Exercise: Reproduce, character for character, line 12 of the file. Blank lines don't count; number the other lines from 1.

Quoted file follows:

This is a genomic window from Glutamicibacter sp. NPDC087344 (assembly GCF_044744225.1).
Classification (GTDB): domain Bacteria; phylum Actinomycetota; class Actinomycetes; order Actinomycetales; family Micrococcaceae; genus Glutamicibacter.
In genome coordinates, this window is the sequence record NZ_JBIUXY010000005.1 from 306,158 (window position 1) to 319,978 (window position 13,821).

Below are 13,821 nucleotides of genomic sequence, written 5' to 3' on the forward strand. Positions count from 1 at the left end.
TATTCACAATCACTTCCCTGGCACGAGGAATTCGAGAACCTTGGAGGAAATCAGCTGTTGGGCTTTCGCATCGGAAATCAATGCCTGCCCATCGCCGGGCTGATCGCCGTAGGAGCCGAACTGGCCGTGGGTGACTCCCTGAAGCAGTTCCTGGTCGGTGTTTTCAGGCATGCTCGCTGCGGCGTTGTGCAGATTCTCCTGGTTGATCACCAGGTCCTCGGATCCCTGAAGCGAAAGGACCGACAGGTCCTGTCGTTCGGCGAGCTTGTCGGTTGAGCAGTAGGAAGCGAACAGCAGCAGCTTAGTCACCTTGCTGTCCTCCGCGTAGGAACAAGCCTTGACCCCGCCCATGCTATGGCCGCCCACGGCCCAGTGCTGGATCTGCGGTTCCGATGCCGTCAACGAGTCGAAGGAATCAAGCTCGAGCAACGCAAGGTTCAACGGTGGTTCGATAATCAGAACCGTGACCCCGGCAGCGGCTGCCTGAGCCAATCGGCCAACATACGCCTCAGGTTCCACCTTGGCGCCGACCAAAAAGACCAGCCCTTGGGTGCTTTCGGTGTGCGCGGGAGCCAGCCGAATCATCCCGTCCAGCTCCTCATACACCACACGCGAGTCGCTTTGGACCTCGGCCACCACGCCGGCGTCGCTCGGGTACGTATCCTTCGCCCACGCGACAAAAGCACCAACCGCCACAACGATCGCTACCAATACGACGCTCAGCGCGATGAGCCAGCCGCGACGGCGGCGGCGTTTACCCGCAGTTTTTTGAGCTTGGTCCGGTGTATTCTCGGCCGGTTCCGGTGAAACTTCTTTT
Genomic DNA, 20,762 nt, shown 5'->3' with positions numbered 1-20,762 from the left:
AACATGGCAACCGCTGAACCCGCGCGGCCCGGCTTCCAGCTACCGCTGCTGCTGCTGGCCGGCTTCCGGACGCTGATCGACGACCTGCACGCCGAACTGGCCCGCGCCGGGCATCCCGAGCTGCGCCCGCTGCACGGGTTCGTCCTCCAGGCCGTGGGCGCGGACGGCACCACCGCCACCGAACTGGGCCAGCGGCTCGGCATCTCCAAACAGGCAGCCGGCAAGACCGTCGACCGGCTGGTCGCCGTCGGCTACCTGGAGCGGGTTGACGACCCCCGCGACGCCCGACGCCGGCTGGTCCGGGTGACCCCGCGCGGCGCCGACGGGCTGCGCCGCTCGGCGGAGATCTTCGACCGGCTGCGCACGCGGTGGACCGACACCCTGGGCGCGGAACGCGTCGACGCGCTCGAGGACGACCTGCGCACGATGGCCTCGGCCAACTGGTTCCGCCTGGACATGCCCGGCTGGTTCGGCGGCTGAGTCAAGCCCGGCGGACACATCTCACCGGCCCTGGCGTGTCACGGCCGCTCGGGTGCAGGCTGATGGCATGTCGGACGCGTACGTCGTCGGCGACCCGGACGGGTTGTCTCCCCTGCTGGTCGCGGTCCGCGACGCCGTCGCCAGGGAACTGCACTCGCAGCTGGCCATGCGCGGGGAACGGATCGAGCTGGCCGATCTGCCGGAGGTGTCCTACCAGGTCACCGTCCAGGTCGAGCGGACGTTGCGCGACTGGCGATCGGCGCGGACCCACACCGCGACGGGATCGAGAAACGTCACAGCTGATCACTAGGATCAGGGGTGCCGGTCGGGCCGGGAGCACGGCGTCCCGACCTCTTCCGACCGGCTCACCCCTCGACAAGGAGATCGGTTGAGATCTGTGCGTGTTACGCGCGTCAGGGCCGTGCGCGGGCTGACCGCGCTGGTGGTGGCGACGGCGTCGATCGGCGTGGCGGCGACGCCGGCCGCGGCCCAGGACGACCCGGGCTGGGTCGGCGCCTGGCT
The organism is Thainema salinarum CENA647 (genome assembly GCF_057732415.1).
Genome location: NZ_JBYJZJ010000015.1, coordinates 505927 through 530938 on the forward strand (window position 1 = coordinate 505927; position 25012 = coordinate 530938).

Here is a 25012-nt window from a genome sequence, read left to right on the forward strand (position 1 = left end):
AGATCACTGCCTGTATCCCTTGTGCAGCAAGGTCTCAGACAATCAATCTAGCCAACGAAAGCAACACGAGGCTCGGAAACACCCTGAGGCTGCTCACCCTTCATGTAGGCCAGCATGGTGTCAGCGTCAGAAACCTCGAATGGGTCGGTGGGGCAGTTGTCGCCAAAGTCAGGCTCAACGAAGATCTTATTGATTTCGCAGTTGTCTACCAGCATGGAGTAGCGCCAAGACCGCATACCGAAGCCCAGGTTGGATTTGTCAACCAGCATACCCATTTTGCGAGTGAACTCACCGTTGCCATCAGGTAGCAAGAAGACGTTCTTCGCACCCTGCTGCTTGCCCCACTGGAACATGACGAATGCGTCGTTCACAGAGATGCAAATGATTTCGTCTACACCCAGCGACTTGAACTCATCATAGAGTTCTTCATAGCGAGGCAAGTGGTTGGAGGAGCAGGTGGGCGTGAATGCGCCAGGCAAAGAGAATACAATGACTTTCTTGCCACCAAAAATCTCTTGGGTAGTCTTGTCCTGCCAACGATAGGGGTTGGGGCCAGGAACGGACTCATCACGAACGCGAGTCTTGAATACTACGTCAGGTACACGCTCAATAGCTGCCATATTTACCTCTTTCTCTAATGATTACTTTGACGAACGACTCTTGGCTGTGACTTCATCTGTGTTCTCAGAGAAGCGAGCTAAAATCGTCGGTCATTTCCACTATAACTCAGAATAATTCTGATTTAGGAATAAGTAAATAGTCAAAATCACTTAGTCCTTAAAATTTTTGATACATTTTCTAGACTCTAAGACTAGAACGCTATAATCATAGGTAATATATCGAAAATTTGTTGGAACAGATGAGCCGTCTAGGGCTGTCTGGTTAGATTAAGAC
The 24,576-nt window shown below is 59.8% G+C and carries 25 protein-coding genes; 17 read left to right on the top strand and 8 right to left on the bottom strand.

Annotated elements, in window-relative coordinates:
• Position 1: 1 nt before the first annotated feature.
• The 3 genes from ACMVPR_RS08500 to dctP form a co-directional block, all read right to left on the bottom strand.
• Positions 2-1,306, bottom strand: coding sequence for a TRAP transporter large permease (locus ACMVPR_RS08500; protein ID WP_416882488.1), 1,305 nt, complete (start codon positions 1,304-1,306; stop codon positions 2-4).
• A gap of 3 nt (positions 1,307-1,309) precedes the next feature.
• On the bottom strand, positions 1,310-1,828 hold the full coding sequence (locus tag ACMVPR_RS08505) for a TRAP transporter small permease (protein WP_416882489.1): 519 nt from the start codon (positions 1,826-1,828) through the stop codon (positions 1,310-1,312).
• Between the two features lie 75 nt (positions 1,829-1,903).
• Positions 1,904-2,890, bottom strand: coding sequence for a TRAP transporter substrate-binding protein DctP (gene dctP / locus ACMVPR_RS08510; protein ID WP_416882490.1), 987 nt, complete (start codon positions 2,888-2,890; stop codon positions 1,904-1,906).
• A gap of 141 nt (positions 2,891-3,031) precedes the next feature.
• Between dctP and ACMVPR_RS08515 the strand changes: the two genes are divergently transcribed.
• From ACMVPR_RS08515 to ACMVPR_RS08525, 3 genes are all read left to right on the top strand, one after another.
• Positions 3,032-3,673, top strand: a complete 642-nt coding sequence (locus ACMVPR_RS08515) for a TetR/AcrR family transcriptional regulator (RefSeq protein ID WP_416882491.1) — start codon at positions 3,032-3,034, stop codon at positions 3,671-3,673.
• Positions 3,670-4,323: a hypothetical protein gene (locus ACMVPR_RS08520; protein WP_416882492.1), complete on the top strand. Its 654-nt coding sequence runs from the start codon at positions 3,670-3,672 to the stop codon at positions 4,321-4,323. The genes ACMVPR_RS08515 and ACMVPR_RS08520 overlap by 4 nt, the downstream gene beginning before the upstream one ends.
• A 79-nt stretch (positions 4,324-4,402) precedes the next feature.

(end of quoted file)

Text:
The 24,576-nt window shown below is 59.8% G+C and carries 25 protein-coding genes; 17 read left to right on the top strand and 8 right to left on the bottom strand.